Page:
In our day and time, not much that we build lasts forever, and that is why we have a bridge inspection program. That is why we annually evaluate the condition, structure and structural integrity of bridges and their operational capacity and ability; and why, in the current law, SAFETEA-LU, with the help of then Chairman Don YoungDonald (Don) Edwin YoungImpeachment demonstrates dire need for term limits House approves pro-union labor bill House GOP introduces bill to secure voter registration systems against foreign hacking MORE (R-Alaska), I included language to authorize the funding of a new technology comparable to the technology used in aviation to determine the structural integrity of aircraft wings, movable surfaces and fuselage, to find hairline cracks using technology that can discover microscopic cracks not visible to the naked eye and then measure their propagation and do the same with bridges.

In March of 2004, I sent Members of the House a letter and information providing data developed, at my request, by the Bureau of Transportation Statistics showing the number and location of structurally deficient bridges in the national highway system in each Member's congressional district. The letter pointed out the number of structurally deficient bridges in each Member's district and then pointed out that, in 2002, the U.S. Department of Transportation found that 167,566 of the Nation's bridges are structurally deficient or functionally obsolete. Since then, that number has grown: of the 597,340 bridges in the national bridge inventory, 26 percent are structurally deficient or functionally obsolete.

Then the cost to repair and bring to a good state of maintenance, the cost in 2004, was estimated at $9.4 billion a year to maintain. In the SAFETEA-LU legislation, we provided $4 billion a year. It should have been at $5 billion. If the original bill Mr. Young and I introduced in October of 2003 had prevailed, we'd have been at $5 billion a year. We are where we are.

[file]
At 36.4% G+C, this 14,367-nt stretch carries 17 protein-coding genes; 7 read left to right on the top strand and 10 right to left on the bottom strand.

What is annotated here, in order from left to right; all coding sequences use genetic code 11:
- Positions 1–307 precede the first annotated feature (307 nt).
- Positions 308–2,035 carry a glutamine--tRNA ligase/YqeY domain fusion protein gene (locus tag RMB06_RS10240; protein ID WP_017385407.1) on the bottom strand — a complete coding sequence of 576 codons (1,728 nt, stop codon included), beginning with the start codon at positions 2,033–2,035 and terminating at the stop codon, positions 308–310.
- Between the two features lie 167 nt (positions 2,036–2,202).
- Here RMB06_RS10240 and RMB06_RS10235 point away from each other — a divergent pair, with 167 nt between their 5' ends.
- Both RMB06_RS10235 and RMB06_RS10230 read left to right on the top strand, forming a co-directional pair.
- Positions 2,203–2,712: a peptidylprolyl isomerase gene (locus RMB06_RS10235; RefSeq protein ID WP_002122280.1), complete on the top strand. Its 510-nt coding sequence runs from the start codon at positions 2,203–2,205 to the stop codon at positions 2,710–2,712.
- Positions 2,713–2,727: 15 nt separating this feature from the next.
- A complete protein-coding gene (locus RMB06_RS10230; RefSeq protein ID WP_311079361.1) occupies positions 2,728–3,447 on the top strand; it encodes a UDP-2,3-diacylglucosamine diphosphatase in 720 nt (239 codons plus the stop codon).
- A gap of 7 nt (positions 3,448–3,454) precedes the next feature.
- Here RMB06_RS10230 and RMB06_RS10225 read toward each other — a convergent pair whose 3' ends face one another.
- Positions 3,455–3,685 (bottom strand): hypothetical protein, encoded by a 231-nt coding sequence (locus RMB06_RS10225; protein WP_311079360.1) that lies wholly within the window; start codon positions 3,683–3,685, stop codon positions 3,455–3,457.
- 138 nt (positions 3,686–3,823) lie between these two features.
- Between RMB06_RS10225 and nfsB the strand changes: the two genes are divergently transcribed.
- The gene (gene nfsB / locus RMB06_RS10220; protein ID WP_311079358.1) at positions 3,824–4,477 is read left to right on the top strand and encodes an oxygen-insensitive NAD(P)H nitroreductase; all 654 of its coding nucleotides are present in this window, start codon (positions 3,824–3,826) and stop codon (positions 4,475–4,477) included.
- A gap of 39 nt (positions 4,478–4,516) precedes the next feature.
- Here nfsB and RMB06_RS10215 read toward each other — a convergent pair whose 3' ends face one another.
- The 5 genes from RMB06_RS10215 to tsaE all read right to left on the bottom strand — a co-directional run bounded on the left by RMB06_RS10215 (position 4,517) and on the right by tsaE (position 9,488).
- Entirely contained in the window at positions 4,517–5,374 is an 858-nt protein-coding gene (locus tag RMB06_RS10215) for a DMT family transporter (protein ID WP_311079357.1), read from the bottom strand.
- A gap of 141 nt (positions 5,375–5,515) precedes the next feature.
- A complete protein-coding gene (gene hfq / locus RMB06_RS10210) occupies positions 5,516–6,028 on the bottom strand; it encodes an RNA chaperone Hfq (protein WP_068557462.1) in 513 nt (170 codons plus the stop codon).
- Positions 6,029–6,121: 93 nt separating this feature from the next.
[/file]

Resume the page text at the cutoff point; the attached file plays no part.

The estimate from the Minnesota Department of Transportation is in the range of $200 plus million, which may grow, depending on the bridge abutments on both sides of the river; the structural integrity of those facilities has yet to be fully evaluated.

So the $250 million is a soundly based estimate, based on engineering evaluations, and is a fair number, and so is the funding that we provide in the legislation to compensate the state for the shift from highway transportation to transit as occurred in California, in Oakland earlier this year in April when their bridge collapsed due to a tanker truck collapse.

Those are the basic figures. Those are the justifications. We've limited, capped the dollar amount for transit at $5 million in response to a question from the other body, and we have a well-supported figure of $250 million for the reconstruction out of general revenue funds.

Rep. Jim Oberstar is Chairman of the Transportation and Infrastructure Committee.